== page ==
DES MOINES, Iowa -- Ohio Gov. John Kasich (R) said Wednesday that if the Supreme Court strikes down his state's ban on same-sex marriage, he'll "abide" by the decision.
"If the Supreme Court rules another way, they are the court and the law of the land, and we will abide by it,” Kasich, a potential 2016 presidential contender, told reporters ahead of an appearance at a caucus candidate forum. The two-term governor has not yet announced he's in the race.
The Supreme Court is set to issue a decision any day in Obergefell v Hodges, which could strike down state bans on same-sex marriage. The lead plaintiff is Ohio resident Jim Obergefell, who wanted to be listed as the surviving spouse on his husband's death certificate. Obergefell married his partner of 20 years, John Arthur, aboard a medical jet in 2013, while Arthur was dying from ALS, or Lou Gehrig's disease. Arthur died that October, three months after the couple filed their lawsuit.
Kasich on Wednesday made clear that he continues to believe in what he called "traditional marriage."
“Too many people worry about polls, election results, focus groups and all this other nonsense,” he said. “I’ve given you my answer. I stand by traditional marriage, but we will see what the court does.”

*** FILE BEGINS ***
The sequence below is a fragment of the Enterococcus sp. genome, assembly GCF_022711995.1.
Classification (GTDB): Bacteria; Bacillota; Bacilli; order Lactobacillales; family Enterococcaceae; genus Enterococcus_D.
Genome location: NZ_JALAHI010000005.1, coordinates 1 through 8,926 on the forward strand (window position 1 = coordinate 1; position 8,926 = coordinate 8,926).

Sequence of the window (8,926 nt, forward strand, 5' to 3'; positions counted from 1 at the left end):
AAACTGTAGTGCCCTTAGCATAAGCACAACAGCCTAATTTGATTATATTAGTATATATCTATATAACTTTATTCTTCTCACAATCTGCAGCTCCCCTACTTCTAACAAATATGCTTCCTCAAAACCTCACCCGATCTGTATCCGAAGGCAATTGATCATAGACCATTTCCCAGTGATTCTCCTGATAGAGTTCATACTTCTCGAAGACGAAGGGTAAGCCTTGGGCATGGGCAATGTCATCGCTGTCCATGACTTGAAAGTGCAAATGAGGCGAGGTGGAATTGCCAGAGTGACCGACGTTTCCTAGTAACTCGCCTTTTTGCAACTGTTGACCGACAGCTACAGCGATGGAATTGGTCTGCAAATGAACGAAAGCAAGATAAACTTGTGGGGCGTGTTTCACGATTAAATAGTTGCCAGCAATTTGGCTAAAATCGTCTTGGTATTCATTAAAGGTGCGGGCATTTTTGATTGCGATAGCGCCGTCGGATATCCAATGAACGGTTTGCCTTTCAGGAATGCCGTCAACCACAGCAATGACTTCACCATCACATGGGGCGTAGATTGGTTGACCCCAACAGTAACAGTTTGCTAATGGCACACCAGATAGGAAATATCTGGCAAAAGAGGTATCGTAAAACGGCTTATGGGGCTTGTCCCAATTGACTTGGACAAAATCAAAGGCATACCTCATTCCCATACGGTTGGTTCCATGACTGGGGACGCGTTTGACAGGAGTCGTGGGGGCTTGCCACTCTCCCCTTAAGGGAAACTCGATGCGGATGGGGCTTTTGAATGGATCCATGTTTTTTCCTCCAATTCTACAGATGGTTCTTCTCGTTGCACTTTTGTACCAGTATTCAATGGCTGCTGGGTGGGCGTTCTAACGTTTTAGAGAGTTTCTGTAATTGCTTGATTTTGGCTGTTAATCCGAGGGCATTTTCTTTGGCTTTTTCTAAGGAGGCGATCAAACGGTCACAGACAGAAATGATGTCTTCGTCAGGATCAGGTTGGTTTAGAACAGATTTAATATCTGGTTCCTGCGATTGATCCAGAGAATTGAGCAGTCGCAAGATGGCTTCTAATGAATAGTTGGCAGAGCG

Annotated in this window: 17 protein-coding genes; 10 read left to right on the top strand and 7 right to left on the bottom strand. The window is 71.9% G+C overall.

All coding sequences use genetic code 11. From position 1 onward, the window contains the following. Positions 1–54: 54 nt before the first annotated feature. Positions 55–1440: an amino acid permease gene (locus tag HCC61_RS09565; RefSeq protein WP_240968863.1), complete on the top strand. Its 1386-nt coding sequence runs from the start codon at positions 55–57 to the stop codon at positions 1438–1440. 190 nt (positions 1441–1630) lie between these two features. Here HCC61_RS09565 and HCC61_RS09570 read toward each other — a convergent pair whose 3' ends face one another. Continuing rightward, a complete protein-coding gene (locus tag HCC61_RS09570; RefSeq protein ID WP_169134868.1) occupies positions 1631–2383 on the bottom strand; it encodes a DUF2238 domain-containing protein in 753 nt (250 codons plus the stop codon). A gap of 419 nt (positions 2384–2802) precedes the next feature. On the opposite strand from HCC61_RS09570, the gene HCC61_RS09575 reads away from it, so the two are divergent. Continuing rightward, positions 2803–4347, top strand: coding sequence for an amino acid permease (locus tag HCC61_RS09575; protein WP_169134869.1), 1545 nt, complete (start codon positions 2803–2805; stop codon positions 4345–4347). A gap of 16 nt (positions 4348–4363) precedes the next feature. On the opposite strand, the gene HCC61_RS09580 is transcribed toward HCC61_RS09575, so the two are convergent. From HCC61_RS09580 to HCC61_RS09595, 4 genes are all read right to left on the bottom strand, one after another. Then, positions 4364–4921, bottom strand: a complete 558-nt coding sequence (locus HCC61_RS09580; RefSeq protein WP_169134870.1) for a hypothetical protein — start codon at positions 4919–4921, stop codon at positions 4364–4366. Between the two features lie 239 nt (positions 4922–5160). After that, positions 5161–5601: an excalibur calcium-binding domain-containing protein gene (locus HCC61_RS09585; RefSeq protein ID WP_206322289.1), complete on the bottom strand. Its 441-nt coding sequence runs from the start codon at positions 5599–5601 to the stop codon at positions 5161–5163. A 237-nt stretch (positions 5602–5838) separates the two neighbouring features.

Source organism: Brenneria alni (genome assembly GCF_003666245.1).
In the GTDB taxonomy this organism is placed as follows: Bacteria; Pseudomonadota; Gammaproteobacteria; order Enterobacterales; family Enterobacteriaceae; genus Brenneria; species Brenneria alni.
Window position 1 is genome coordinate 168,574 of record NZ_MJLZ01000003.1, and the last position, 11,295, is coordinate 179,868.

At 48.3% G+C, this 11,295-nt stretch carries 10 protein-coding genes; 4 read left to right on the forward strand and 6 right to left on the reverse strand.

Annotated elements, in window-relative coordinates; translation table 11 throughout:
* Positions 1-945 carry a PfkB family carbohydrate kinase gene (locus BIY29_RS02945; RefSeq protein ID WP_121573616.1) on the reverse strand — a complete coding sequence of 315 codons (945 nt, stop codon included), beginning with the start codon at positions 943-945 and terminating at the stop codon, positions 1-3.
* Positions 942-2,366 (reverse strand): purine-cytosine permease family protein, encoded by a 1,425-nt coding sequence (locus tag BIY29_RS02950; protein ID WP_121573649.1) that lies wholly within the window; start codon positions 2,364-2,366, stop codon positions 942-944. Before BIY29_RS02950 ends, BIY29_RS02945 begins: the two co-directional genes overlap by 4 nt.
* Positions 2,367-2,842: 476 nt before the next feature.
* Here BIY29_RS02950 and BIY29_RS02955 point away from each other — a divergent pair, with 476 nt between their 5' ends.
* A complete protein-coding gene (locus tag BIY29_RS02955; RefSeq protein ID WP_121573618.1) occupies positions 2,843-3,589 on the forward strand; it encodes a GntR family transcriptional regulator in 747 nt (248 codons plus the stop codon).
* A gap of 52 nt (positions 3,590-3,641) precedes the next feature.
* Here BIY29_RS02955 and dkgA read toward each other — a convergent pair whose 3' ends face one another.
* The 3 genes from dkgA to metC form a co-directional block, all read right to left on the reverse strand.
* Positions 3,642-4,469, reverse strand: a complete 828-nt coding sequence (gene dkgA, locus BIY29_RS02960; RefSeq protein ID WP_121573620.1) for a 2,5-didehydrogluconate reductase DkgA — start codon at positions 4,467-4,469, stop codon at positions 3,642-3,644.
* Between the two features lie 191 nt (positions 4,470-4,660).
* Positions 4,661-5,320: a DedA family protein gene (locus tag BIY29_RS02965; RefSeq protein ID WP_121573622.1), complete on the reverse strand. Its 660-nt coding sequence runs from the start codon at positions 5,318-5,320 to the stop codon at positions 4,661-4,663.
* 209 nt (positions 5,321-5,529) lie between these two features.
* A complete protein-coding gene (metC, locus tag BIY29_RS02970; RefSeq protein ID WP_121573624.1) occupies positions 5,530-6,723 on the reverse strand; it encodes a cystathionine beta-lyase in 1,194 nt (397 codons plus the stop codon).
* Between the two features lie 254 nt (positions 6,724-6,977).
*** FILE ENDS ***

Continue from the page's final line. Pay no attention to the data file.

Kasich’s promise to respect the Supreme Court ruling differs from other GOP presidential hopefuls. In an interview with the Washington Examiner last month, Louisiana Gov. Bobby Jindal (R) said that if elected president, he would take executive action to protect individuals who don't believe in same-sex marriage.
Former Sen. Rick Santorum (R-Pa.), a longtime foe of gay rights, has said he would "fight back" as president if the Supreme Court issues a ruling with which he disagrees. Arkansas Gov. Mike Huckabee (R) has said states could simply ignore what the court decides.
Kasich made his debut in Iowa on Wednesday, his first public appearance in the state in 16 years -- putting an end to some speculation that he would skip the Hawkeye State and focus on the New Hampshire primary.
“When I was here 16-17 years ago, I might get three of you to come here to hear me," he told a packed crowd at an event hosted by the Greater Des Moines Partnership. "I'm kind of amazed how many of you are here. ... I'm not giving away canned hams today, just to let you know.”
A Bloomberg/Des Moines Register poll out earlier this month showed Kasich polling at 2 percent among likely Iowa caucus-goers.
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